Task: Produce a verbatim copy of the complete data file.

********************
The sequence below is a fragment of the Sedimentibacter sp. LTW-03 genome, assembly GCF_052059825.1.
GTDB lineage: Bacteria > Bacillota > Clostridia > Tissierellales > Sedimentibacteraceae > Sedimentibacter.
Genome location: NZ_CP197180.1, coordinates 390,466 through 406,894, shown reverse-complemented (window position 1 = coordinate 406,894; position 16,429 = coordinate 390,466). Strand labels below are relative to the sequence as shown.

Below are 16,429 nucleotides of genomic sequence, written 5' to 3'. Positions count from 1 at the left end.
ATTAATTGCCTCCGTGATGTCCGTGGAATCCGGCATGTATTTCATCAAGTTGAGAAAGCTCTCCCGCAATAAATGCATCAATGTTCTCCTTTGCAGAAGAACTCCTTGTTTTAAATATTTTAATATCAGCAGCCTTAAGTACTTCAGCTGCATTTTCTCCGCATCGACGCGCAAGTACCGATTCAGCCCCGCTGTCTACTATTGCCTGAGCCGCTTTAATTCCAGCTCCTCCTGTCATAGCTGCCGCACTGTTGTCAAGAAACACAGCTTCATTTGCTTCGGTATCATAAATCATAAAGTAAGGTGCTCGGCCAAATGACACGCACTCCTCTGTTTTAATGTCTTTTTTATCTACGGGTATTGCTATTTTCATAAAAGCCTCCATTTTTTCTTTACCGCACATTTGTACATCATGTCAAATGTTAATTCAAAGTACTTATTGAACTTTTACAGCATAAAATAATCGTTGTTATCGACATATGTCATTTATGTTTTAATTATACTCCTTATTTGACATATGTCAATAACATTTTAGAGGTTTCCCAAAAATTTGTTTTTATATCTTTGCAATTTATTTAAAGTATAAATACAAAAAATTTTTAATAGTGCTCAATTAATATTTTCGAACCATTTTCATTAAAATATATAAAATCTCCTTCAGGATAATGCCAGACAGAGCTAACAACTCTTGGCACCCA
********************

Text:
The sequence below is a fragment of the Sedimentibacter sp. LTW-03 genome, assembly GCF_052059825.1.
GTDB lineage: Bacteria > Bacillota > Clostridia > Tissierellales > Sedimentibacteraceae > Sedimentibacter.
Genome location: NZ_CP197180.1, coordinates 390,466 through 406,894, shown reverse-complemented (window position 1 = coordinate 406,894; position 16,429 = coordinate 390,466). Strand labels below are relative to the sequence as shown.

Below are 16,429 nucleotides of genomic sequence, written 5' to 3'. Positions count from 1 at the left end.
ATTAATTGCCTCCGTGATGTCCGTGGAATCCGGCATGTATTTCATCAAGTTGAGAAAGCTCTCCCGCAATAAATGCATCAATGTTCTCCTTTGCAGAAGAACTCCTTGTTTTAAATATTTTAATATCAGCAGCCTTAAGTACTTCAGCTGCATTTTCTCCGCATCGACGCGCAAGTACCGATTCAGCCCCGCTGTCTACTATTGCCTGAGCCGCTTTAATTCCAGCTCCTCCTGTCATAGCTGCCGCACTGTTGTCAAGAAACACAGCTTCATTTGCTTCGGTATCATAAATCATAAAGTAAGGTGCTCGGCCAAATGACACGCACTCCTCTGTTTTAATGTCTTTTTTATCTACGGGTATTGCTATTTTCATAAAAGCCTCCATTTTTTCTTTACCGCACATTTGTACATCATGTCAAATGTTAATTCAAAGTACTTATTGAACTTTTACAGCATAAAATAATCGTTGTTATCGACATATGTCATTTATGTTTTAATTATACTCCTTATTTGACATATGTCAATAACATTTTAGAGGTTTCCCAAAAATTTGTTTTTATATCTTTGCAATTTATTTAAAGTATAAATACAAAAAATTTTTAATAGTGCTCAATTAATATTTTCGAACCATTTTCATTAAAATATATAAAATCTCCTTCAGGATAATGCCAGACAGAGCTAACAACTCTTGGCACCCA